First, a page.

Tag Archives: USS Freedom

Document: Congressional Research Service Navy Littoral Combat Ship Program Report

Document: Congressional Research Service Navy Littoral Combat Ship Program Report

From the Congressional Research Service Sept. 27, 2013 Littoral Combat Ship (LCS) report:The LCS program has become controversial due to past cost growth, design and construction issues with the lead ships built to each design, concerns over the ships’ ability to withstand battle damage, and concerns over whether the ships are sufficiently armed and would be able to perform their stated missions effectively. Some observers, citing one or more of these issues, have proposed truncating the LCS program to either 24 ships (i.e., stopping procurement after procuring all the ships covered under the two block buy contracts) or to some other number well short of 52. Other observers have proposed down selecting to a single LCS design (i.e., continuing production of only one of the two designs) after the 24th ship. Read More

Report: LCS Manning Could Permanently Increase by 2015

Report: LCS Manning Could Permanently Increase by 2015

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 Cmdr. Pat Thien, left, Commanding Officer of the littoral combat ship USS Freedom (LCS-1) on Aug. 13, 2013.

Cmdr. Pat Thien, left, Commanding Officer of the littoral combat ship USS Freedom (LCS-1) on Aug. 13, 2013.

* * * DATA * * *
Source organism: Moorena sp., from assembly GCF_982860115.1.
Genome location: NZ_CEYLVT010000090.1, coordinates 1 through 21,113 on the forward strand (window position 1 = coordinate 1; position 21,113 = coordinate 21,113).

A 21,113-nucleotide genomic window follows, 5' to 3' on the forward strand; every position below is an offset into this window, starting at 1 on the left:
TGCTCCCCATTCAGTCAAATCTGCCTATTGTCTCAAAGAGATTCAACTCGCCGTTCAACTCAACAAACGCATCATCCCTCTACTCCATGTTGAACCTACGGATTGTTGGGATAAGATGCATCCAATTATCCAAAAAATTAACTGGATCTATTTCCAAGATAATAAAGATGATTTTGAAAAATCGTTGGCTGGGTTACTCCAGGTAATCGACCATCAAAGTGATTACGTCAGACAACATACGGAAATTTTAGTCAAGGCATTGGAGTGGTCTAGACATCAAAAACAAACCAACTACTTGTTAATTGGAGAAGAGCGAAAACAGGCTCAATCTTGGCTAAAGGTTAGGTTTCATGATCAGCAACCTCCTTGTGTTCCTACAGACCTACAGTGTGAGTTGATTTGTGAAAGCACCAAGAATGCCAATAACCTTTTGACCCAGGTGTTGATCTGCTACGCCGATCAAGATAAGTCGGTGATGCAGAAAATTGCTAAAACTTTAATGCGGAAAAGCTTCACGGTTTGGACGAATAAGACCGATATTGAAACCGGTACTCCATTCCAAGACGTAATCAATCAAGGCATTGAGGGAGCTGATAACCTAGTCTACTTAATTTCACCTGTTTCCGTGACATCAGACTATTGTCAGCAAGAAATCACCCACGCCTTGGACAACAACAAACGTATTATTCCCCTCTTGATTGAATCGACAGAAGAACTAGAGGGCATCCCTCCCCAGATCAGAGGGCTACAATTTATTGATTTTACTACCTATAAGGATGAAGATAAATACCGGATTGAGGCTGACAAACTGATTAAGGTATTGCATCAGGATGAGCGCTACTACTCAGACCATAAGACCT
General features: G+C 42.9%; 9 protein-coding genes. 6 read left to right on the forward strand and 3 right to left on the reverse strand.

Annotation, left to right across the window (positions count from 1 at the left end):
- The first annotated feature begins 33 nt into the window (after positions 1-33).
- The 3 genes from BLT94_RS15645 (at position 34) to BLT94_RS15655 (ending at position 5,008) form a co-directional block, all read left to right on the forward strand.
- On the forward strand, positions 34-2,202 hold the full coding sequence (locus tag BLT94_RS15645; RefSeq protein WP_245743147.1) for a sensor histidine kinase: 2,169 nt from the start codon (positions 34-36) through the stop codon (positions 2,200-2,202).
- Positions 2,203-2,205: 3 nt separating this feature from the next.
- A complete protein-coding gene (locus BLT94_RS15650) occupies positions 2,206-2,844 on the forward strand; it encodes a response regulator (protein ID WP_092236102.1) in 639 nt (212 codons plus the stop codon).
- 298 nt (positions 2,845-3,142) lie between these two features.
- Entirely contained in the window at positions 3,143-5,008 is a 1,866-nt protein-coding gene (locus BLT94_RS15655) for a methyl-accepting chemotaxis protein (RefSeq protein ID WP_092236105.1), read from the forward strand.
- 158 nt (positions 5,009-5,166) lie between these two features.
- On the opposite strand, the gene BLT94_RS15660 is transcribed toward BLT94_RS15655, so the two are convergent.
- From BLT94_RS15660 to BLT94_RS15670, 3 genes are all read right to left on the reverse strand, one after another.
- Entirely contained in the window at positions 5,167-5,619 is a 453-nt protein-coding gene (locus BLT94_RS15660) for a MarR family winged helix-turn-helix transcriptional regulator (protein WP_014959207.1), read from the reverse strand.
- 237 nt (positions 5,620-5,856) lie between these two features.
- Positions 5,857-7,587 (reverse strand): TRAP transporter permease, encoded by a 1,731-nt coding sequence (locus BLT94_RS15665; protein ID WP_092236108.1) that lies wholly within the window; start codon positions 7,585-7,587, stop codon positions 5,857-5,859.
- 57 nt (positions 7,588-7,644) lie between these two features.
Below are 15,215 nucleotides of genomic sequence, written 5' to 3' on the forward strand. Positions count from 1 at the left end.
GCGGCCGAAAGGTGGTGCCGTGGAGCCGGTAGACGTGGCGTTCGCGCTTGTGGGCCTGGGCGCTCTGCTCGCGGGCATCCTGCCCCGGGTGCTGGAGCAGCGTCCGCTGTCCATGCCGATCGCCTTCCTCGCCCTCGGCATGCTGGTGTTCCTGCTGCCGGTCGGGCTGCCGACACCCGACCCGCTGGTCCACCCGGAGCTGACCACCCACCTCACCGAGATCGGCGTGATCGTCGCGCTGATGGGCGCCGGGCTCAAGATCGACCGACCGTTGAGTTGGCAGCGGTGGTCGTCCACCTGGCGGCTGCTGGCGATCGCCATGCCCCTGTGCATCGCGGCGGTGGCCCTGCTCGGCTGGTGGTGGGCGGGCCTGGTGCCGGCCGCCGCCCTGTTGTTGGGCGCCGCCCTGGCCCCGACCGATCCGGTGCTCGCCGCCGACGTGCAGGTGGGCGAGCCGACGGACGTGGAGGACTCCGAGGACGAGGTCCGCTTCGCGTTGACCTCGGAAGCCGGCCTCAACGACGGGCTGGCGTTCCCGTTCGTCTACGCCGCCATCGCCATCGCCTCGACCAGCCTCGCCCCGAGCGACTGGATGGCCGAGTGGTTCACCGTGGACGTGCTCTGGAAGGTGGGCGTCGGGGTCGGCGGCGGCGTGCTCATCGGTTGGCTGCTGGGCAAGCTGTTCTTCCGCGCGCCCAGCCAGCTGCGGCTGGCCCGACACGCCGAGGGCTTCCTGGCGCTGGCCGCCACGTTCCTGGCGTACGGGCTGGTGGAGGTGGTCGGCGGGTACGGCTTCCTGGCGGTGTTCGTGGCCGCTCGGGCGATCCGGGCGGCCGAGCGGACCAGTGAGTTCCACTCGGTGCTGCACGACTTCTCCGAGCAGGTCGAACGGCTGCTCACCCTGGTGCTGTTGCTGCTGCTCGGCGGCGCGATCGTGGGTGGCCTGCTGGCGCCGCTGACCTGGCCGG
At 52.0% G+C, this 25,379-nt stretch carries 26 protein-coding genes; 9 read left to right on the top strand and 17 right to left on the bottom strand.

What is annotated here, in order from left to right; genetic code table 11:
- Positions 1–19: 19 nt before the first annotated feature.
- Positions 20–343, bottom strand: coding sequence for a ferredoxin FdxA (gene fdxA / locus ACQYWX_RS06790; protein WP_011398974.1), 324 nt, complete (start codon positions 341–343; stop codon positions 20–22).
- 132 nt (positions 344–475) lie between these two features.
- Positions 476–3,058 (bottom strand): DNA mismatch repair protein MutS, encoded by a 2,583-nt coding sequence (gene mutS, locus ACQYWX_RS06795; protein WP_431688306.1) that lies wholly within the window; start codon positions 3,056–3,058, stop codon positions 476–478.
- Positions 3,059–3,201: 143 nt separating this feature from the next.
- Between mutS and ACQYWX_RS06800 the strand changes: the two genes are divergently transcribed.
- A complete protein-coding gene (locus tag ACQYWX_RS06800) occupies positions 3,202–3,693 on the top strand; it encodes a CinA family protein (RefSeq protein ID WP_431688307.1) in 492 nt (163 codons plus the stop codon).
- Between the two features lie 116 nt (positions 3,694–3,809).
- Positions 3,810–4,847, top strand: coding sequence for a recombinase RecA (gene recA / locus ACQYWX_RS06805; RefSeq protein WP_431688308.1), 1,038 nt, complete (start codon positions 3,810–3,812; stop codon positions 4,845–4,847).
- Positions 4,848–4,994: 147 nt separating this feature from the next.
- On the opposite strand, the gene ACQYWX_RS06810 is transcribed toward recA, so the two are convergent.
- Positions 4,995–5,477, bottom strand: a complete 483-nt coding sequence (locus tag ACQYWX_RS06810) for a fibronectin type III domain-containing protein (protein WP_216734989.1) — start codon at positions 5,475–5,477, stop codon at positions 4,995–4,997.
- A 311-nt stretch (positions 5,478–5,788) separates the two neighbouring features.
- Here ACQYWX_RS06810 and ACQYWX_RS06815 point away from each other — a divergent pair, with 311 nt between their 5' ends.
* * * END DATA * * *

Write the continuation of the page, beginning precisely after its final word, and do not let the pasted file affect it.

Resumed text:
The Navy is considering increasing the crew sizes for both variants of the Littoral Combat Ships (LCS) by 2015, according to a July report obtained by USNI News based on the early data from the current deployment of USS Freedom (LCS-1) and tests aboard USS Independence (LCS-2).

The report — prepared on the Office of Chief of Operations (OPNAV) surface warfare office — recommends the Navy add accommodations to berth 98 crewmembers ahead of a 2014 study that could increase the crew’s size. Read More

Opinion: Navy's Littoral Combat Ship Challenges the Status Quo

Opinion: Navy’s Littoral Combat Ship Challenges the Status Quo

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USS Freedom (LCS 1) gets underway. Freedom is underway as part of the Republic of Singapore Navy's Western Pacific Multi-lateral Sea Exercise (WMSX). US Navy Photo

USS Freedom (LCS 1) gets underway. Freedom is underway as part of the Republic of Singapore Navy’s Western Pacific Multi-lateral Sea Exercise (WMSX). US Navy Photo

The world is a dynamic and uncertain place where threats can come from anywhere. Accordingly, the U.S. Navy’s missions have evolved to include defeating terrorists, pirates and illegal traffickers; preparing to counter mines and armed small boats; providing humanitarian assistance and disaster relief; and building partnerships to take on maritime-security missions. Read More

GAO: ‘Pause Needed’ in LCS Acquisition

GAO: ‘Pause Needed’ in LCS Acquisition